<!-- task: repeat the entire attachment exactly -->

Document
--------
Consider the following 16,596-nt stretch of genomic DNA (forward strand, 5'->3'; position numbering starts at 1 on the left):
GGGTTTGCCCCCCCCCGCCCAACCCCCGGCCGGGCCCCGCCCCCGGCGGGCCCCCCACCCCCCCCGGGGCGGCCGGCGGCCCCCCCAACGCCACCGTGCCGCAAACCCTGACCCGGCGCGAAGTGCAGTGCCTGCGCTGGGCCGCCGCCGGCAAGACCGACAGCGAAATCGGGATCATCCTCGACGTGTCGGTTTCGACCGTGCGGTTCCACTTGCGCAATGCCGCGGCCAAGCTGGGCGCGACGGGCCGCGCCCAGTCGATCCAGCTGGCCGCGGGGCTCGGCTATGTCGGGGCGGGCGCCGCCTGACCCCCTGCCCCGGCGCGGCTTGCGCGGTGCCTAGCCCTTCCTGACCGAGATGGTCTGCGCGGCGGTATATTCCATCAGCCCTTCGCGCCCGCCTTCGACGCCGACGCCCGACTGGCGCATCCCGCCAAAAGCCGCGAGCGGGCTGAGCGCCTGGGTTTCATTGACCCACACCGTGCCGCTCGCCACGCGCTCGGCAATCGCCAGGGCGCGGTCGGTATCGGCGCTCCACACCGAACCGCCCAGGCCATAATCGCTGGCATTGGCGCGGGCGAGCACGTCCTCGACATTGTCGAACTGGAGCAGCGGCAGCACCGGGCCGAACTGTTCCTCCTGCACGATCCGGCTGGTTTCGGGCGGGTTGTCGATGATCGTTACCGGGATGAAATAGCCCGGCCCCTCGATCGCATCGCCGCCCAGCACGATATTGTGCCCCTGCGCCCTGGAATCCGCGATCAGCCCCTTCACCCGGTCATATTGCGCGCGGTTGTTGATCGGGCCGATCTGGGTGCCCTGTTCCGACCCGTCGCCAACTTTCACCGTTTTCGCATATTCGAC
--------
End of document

Consider the following 16,596-nt stretch of genomic DNA (forward strand, 5'->3'; position numbering starts at 1 on the left):
GGGTTTGCCCCCCCCCGCCCAACCCCCGGCCGGGCCCCGCCCCCGGCGGGCCCCCCACCCCCCCCGGGGCGGCCGGCGGCCCCCCCAACGCCACCGTGCCGCAAACCCTGACCCGGCGCGAAGTGCAGTGCCTGCGCTGGGCCGCCGCCGGCAAGACCGACAGCGAAATCGGGATCATCCTCGACGTGTCGGTTTCGACCGTGCGGTTCCACTTGCGCAATGCCGCGGCCAAGCTGGGCGCGACGGGCCGCGCCCAGTCGATCCAGCTGGCCGCGGGGCTCGGCTATGTCGGGGCGGGCGCCGCCTGACCCCCTGCCCCGGCGCGGCTTGCGCGGTGCCTAGCCCTTCCTGACCGAGATGGTCTGCGCGGCGGTATATTCCATCAGCCCTTCGCGCCCGCCTTCGACGCCGACGCCCGACTGGCGCATCCCGCCAAAAGCCGCGAGCGGGCTGAGCGCCTGGGTTTCATTGACCCACACCGTGCCGCTCGCCACGCGCTCGGCAATCGCCAGGGCGCGGTCGGTATCGGCGCTCCACACCGAACCGCCCAGGCCATAATCGCTGGCATTGGCGCGGGCGAGCACGTCCTCGACATTGTCGAACTGGAGCAGCGGCAGCACCGGGCCGAACTGTTCCTCCTGCACGATCCGGCTGGTTTCGGGCGGGTTGTCGATGATCGTTACCGGGATGAAATAGCCCGGCCCCTCGATCGCATCGCCGCCCAGCACGATATTGTGCCCCTGCGCCCTGGAATCCGCGATCAGCCCCTTCACCCGGTCATATTGCGCGCGGTTGTTGATCGGGCCGATCTGGGTGCCCTGTTCCGACCCGTCGCCAACTTTCACCGTTTTCGCATATTCGAC